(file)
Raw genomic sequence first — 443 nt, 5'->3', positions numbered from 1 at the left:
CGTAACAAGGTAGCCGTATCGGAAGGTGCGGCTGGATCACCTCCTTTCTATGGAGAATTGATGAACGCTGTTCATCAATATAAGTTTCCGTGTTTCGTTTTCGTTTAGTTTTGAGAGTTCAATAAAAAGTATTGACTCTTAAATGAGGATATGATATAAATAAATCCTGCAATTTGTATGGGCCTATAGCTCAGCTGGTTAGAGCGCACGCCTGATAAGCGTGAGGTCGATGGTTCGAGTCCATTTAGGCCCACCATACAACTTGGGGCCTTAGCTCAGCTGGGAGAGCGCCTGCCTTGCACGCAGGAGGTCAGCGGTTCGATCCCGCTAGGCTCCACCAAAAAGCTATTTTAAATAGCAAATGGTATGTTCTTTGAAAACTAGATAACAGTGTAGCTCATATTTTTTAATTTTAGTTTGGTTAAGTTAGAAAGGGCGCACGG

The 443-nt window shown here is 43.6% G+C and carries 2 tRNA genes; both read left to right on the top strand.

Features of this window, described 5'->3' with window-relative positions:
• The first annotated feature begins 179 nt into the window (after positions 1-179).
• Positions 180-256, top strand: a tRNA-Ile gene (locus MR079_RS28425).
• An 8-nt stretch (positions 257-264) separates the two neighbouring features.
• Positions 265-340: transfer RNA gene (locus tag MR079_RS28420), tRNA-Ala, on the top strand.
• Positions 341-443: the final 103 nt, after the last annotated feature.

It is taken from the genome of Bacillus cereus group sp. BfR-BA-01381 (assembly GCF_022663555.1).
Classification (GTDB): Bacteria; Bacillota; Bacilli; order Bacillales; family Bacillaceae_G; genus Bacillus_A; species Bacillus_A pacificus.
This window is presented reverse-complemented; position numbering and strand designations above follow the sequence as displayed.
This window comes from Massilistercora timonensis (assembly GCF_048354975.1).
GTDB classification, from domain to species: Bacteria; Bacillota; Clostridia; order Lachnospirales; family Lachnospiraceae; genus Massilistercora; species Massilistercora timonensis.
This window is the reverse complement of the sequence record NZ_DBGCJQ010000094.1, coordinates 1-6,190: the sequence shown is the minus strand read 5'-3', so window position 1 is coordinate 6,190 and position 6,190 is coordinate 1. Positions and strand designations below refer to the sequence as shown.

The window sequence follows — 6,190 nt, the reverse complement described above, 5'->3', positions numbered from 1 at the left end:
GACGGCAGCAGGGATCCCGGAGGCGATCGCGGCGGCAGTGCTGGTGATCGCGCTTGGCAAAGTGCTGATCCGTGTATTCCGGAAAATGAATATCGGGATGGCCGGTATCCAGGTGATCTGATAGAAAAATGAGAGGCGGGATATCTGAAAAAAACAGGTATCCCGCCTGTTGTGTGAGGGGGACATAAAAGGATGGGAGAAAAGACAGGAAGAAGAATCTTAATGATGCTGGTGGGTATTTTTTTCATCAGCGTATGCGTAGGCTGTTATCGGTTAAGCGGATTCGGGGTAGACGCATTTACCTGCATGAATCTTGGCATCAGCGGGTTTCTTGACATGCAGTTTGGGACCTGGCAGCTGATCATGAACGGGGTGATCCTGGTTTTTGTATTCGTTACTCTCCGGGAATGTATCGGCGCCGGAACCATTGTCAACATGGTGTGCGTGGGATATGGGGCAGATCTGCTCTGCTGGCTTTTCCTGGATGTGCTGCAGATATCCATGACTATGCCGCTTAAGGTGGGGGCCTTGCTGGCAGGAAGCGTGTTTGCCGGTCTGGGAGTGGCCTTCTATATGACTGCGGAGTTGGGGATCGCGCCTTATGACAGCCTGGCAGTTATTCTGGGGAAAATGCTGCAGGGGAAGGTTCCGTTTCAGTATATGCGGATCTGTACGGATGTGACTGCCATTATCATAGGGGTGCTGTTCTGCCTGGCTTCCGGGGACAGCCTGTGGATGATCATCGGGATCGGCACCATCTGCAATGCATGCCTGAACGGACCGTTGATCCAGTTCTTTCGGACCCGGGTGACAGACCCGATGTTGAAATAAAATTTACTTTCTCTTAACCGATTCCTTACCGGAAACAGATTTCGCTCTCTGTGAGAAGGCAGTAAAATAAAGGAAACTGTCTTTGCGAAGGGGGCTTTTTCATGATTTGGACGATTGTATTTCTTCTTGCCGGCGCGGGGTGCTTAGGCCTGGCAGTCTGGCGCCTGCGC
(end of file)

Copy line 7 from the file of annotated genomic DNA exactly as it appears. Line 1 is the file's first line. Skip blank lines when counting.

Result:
• An 8-nt stretch (positions 257-264) separates the two neighbouring features.